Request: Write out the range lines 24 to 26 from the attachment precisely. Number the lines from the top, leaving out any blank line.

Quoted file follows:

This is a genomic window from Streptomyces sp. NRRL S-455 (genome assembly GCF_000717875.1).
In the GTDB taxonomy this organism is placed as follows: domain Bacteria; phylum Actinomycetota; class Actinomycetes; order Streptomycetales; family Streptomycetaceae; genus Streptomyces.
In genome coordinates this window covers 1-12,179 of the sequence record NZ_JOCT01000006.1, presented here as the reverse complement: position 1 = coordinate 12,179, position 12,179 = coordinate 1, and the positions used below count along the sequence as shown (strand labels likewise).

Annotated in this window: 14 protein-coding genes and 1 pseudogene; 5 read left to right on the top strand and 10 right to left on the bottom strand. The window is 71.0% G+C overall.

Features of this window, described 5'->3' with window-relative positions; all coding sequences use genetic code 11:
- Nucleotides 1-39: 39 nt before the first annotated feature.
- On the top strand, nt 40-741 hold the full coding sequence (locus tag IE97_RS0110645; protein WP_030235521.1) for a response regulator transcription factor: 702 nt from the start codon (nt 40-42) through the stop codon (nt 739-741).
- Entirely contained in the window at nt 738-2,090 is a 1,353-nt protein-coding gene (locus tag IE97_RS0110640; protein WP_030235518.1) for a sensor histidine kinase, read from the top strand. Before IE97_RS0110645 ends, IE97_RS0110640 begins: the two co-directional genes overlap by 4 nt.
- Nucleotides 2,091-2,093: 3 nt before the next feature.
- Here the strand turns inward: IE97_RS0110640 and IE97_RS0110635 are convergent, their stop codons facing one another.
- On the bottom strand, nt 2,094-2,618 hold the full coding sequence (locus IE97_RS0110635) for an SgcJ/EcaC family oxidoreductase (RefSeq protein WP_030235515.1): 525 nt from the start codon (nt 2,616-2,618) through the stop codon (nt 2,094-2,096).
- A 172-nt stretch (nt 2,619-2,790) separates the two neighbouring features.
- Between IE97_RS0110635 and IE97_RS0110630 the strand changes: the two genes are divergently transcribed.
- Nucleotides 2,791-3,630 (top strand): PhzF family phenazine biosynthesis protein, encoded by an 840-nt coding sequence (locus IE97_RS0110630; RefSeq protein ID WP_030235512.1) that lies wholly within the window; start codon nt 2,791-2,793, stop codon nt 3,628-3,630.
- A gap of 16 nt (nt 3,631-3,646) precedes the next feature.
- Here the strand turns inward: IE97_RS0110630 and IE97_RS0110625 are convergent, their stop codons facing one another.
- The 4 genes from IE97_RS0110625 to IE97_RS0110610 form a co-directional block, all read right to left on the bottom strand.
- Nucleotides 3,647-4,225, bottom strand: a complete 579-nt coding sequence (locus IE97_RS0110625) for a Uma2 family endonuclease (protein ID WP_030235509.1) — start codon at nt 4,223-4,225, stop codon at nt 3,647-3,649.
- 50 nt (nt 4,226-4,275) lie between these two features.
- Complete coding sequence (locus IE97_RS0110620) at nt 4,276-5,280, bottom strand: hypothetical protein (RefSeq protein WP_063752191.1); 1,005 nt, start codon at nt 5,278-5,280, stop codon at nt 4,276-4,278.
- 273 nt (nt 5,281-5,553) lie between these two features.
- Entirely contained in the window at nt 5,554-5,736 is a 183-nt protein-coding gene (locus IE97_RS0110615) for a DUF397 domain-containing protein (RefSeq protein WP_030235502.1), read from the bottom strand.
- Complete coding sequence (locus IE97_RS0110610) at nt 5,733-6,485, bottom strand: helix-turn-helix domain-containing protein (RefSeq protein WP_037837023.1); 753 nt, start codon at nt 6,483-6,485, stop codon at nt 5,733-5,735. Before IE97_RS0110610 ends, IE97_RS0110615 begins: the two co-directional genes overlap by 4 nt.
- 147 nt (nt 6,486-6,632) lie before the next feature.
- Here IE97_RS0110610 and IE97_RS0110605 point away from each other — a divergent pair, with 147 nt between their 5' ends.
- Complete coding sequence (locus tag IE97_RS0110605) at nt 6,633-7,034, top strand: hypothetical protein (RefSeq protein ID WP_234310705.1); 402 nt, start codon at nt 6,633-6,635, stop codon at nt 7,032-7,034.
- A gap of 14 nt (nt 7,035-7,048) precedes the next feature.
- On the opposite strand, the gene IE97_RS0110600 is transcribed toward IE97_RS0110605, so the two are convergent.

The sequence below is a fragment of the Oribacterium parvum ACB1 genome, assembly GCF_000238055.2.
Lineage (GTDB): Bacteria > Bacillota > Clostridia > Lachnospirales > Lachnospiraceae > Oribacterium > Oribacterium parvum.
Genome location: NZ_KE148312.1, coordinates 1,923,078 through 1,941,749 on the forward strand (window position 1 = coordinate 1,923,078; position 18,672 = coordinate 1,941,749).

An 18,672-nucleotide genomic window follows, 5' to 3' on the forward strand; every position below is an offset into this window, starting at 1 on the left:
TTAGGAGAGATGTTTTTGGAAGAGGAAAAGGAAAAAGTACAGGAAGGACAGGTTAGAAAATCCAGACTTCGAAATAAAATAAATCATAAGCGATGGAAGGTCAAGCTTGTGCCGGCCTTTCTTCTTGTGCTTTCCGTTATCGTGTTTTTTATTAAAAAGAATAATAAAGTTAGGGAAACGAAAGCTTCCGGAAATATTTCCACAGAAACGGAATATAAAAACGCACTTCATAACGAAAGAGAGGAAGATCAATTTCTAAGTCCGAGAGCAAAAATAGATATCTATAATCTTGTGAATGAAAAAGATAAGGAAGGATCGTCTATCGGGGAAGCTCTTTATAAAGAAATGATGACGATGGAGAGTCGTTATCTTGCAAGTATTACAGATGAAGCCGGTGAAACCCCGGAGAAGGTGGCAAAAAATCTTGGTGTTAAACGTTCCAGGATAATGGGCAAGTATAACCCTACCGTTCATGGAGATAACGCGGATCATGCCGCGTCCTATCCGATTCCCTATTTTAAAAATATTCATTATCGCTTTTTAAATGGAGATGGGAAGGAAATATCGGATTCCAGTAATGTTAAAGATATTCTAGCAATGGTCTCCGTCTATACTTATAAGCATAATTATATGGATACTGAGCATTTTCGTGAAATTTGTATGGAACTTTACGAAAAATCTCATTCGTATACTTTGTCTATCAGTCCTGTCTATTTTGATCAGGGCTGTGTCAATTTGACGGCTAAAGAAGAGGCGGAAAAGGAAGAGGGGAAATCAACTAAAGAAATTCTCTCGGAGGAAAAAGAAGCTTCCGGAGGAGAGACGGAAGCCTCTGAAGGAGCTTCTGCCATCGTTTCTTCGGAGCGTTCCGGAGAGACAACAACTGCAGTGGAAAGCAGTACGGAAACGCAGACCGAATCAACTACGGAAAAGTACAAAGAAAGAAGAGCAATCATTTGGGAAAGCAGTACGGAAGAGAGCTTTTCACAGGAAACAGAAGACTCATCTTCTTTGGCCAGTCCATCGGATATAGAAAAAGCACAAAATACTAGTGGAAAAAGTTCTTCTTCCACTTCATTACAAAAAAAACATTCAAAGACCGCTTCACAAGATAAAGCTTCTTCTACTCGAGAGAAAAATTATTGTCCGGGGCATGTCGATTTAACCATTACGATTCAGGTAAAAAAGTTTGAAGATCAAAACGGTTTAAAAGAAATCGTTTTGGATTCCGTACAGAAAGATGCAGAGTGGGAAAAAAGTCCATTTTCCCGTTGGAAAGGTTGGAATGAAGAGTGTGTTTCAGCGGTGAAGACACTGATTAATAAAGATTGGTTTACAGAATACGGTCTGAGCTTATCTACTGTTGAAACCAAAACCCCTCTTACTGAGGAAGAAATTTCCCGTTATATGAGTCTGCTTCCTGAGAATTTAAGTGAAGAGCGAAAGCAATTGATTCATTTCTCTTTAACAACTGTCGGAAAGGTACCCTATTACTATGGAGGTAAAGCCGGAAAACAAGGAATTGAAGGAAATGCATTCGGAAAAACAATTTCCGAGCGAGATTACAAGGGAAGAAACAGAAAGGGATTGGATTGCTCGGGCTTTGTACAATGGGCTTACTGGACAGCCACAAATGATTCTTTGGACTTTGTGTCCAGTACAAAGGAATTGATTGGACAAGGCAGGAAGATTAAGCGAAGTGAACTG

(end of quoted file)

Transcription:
- 147 nt (nt 6,486-6,632) lie before the next feature.
- Here IE97_RS0110610 and IE97_RS0110605 point away from each other — a divergent pair, with 147 nt between their 5' ends.
- Complete coding sequence (locus tag IE97_RS0110605) at nt 6,633-7,034, top strand: hypothetical protein (RefSeq protein ID WP_234310705.1); 402 nt, start codon at nt 6,633-6,635, stop codon at nt 7,032-7,034.